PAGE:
CURE's Work Opposing the Water Transfer Deal
The Colorado Delta proved to be only the tip of the iceberg. With the new century fast approaching, California was being forced to reduce its consumption of Colorado River water, and plans were soon underway to transfer huge volumes of water from the Imperial Valley to San Diego.
The water transfer deal eventually hammered out became known as the Quantification Settlement Agreement (or "QSA"). The agreement called for the Imperial Irrigation District (IID), California's biggest user of Colorado River water, to sell up to 300,000 acre feet of water per year to the coastal cities of San Diego County. To generate this water, IID planned to take three measures: provide inducements to famers for fallowing their agricultural fields, institute on-farm water efficiency techniques, and encase in concrete the Imperial Valley's main water conveyance channel from the Colorado, the All-American Canal.
But CURE and other environmental conservation groups argued that the plan to line the canal in concrete would have perilous ecological and economic consequences. Poor Mexican farmers who had depended on this water source for generations would lose their livelihoods. Many associated businesses would close. Environmentally sensitive wetlands supporting endangered species would be irreversibly harmed. And the concrete lining would choke any canal's seepage flow into the Salton Sea, one of the most environmentally imperiled bodies of water in the U.S., and one of the few remaining viable stopovers on the critical Pacific Flyway.
In 2005, CURE initiated litigation to block the lining of the All-American Canal. Unfortunately, its efforts were unsuccessful. Before the water deal was finalized in 2002, CURE also lobbied IID to delay voting on the QSA until the state of California addressed and pledged to mitigate the negative environmental and economic consequences of the agreement - including the fallowing of farm land, loss of farm labor jobs, threats to the region's economic base, and the gradual elimination of the Salton Sea's main source of water. Unlike many other areas where on-farm water conservation techniques are both effective and environmentally sustainable, in Imperial such measures would result in substantially more air pollution and respiratory illnesses, from more frequent dust storms and toxic particle emissions from the increased exposure of Salton Sea lakebed.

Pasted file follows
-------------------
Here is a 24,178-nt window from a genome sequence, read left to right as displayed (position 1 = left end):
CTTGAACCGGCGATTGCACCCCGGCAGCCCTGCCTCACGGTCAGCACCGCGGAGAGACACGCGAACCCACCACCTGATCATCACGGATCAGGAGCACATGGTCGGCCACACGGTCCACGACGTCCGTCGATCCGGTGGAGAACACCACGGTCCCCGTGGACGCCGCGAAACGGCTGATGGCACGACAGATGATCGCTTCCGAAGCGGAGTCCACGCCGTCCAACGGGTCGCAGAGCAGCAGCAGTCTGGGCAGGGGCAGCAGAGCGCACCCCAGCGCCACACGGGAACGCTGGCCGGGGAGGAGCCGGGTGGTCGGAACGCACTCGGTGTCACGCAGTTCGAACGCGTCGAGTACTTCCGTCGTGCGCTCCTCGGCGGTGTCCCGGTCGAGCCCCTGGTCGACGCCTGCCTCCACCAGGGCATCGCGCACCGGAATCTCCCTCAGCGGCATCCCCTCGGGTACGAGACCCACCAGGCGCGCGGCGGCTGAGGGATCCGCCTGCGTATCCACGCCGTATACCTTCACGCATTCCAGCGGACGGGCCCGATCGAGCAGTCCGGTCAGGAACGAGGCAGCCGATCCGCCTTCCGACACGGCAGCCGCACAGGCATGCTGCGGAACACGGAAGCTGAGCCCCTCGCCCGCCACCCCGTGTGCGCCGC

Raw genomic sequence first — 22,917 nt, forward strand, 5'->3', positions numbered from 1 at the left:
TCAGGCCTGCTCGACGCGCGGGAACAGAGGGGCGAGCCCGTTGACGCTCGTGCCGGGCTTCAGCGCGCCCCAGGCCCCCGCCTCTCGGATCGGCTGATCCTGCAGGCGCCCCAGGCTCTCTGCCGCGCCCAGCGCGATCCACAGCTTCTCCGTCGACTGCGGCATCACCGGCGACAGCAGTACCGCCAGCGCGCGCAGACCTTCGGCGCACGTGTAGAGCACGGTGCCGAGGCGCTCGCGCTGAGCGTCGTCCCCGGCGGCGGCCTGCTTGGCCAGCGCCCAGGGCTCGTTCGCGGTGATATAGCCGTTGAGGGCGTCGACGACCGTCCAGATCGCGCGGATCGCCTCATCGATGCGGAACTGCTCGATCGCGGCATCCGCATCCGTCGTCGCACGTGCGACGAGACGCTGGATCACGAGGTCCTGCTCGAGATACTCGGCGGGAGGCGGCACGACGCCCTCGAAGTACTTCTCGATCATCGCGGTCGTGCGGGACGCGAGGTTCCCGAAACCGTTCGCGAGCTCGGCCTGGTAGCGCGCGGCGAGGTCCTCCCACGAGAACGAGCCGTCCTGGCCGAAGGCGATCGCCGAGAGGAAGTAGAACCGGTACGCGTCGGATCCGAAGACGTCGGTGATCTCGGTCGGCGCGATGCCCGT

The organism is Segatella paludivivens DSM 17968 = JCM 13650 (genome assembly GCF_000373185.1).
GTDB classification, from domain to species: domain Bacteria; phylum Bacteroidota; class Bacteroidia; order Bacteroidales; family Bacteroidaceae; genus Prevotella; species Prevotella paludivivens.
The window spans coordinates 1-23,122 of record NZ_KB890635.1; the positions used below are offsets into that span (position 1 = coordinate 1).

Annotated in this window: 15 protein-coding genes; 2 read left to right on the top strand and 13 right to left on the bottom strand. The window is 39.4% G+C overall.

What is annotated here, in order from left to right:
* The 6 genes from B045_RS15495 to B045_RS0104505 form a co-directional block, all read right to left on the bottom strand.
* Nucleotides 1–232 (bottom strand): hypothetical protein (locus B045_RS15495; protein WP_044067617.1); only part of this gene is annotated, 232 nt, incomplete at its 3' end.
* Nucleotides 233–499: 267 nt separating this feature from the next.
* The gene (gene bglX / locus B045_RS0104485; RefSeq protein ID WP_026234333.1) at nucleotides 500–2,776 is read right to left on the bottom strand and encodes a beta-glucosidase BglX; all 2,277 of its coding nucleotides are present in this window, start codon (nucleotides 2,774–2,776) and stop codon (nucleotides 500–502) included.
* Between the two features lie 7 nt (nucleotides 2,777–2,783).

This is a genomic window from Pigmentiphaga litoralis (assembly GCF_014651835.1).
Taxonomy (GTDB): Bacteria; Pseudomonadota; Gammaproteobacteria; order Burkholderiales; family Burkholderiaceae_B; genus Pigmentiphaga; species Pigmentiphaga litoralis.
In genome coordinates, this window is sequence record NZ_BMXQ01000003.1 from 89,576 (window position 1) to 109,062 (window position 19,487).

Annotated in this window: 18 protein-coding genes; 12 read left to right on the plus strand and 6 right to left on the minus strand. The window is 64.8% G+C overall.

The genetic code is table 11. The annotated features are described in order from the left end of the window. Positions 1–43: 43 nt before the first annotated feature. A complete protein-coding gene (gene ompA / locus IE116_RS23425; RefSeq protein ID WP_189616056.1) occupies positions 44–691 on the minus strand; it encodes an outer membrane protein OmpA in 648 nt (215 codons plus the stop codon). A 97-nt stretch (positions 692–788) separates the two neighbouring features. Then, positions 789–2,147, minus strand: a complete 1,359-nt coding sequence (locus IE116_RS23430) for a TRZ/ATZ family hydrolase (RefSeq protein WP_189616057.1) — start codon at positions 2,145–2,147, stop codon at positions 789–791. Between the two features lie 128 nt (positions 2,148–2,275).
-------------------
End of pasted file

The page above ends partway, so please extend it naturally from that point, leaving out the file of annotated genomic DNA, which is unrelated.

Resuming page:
Prior to enactment of the water deal, CURE proposed a number of modifications to the proposed agreement, so it would be more equitable for all residents of Imperial Valley. CURE advocated that the water transfers take place for a maximum of 15 rather than 75 years to allow a reassessment of economic and environmental impacts before the deal went into full force and effect. CURE also asserted and continues to maintain that less water should be transferred to San Diego County to reserve enough flow to keep the Salton Sea alive. In addition, CURE believes that San Diego should explore practical conservation measures such as low-flow toilets and gray water landscape use for its golf courses and new home systems.
In October 2003, convinced that the State of California would fund the restoration of the Salton Sea, the Imperial Irrigation District approved a version of the 1501-page QSA. A decade of litigation ensued. In 2009, a court invalidated the deal because the State of California's commitment to mitigate the decline of the Sea was unenforceable. An appellate court reversed and the case was retried. In August 2013, the QSA deal was finally "validated" by Sacramento Superior Court Judge Lloyd Connelly.
This disappointing decision will force the Coachella, Imperial and Mexicali valleys to grapple with heavy environmental and social burdens: increased air pollution, declining tourism and multiplying job loss as the Salton Sea recedes - consequences that regional decision-makers largely ignored, in hopes the negative impacts "might not" occur or would be resolved or mitigated by the federal and state government.
In 2017, the water transfers will go into full effect. Because IID had assumed a full Salton Sea restoration plan would be adopted by then, it is now faced with how to address the potentially severe environmental and health consequences of the woefully shortsighted water transfer agreement.